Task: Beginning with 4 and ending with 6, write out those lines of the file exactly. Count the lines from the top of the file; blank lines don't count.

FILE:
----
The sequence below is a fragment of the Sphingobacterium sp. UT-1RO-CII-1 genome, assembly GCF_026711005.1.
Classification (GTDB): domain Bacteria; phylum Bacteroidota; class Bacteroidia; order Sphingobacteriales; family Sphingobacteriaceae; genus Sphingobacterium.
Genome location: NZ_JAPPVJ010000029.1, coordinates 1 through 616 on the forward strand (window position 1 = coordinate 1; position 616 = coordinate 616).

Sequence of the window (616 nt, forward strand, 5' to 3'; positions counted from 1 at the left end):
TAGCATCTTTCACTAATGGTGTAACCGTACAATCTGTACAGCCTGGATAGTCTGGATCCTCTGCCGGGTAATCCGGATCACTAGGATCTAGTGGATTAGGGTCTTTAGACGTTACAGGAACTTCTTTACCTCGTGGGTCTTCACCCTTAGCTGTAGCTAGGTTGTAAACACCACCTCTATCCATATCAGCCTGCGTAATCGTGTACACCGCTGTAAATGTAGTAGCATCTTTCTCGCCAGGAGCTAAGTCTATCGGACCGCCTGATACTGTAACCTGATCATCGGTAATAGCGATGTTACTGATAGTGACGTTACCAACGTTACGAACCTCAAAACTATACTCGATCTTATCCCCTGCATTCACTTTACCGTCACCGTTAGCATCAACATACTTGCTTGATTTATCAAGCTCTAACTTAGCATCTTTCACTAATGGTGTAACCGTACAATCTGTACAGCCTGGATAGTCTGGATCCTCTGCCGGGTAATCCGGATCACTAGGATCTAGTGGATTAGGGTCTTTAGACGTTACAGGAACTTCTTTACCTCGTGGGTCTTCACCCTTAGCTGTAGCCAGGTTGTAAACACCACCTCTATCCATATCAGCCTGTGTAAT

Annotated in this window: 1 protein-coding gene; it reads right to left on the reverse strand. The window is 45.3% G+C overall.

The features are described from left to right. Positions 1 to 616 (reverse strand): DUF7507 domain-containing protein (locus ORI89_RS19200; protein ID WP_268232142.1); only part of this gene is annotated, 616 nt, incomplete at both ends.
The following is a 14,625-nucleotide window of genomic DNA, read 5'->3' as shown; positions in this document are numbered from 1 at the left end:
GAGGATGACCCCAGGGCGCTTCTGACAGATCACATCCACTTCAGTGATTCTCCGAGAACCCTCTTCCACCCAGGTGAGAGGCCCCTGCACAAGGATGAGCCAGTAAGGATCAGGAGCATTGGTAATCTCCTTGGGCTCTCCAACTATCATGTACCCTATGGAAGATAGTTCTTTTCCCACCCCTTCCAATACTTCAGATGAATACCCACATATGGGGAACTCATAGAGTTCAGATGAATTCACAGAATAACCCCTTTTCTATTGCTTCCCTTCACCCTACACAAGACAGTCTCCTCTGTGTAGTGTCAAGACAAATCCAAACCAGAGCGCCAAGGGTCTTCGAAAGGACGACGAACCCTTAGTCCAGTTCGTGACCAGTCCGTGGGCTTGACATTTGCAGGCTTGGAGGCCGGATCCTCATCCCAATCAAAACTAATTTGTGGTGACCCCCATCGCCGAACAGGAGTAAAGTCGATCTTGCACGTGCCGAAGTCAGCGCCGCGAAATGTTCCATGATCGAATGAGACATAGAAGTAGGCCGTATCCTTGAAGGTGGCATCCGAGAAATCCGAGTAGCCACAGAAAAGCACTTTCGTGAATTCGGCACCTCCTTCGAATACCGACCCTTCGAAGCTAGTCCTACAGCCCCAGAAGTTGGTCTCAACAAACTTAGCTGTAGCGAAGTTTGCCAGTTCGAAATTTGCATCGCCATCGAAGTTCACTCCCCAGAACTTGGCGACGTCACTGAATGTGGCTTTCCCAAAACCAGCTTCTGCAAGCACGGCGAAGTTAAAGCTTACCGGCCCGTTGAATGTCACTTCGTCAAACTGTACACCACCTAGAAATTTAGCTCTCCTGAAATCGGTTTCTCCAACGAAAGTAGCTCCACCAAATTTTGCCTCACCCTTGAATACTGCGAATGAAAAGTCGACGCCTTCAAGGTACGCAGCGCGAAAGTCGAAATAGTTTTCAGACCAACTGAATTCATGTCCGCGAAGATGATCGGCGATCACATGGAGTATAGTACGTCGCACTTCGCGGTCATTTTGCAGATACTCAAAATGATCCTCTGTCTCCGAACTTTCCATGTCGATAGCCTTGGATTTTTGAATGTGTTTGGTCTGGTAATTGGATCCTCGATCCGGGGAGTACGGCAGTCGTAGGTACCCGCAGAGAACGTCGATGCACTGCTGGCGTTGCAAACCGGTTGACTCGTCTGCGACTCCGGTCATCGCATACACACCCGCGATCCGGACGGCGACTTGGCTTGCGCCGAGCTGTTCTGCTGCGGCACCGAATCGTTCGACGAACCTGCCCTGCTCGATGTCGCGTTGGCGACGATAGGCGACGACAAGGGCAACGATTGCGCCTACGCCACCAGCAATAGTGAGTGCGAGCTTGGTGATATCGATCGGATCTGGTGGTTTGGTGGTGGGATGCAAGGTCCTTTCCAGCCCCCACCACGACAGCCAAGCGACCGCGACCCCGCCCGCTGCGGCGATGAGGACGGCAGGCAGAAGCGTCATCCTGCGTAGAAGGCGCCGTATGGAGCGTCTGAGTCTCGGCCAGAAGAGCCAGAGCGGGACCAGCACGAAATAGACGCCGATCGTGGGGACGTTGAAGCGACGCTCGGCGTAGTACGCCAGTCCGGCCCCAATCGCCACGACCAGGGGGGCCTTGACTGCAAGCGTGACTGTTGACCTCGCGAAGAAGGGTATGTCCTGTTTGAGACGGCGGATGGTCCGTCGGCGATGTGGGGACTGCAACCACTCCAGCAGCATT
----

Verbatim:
Sequence of the window (616 nt, forward strand, 5' to 3'; positions counted from 1 at the left end):
TAGCATCTTTCACTAATGGTGTAACCGTACAATCTGTACAGCCTGGATAGTCTGGATCCTCTGCCGGGTAATCCGGATCACTAGGATCTAGTGGATTAGGGTCTTTAGACGTTACAGGAACTTCTTTACCTCGTGGGTCTTCACCCTTAGCTGTAGCTAGGTTGTAAACACCACCTCTATCCATATCAGCCTGCGTAATCGTGTACACCGCTGTAAATGTAGTAGCATCTTTCTCGCCAGGAGCTAAGTCTATCGGACCGCCTGATACTGTAACCTGATCATCGGTAATAGCGATGTTACTGATAGTGACGTTACCAACGTTACGAACCTCAAAACTATACTCGATCTTATCCCCTGCATTCACTTTACCGTCACCGTTAGCATCAACATACTTGCTTGATTTATCAAGCTCTAACTTAGCATCTTTCACTAATGGTGTAACCGTACAATCTGTACAGCCTGGATAGTCTGGATCCTCTGCCGGGTAATCCGGATCACTAGGATCTAGTGGATTAGGGTCTTTAGACGTTACAGGAACTTCTTTACCTCGTGGGTCTTCACCCTTAGCTGTAGCCAGGTTGTAAACACCACCTCTATCCATATCAGCCTGTGTAAT

Annotated in this window: 1 protein-coding gene; it reads right to left on the reverse strand. The window is 45.3% G+C overall.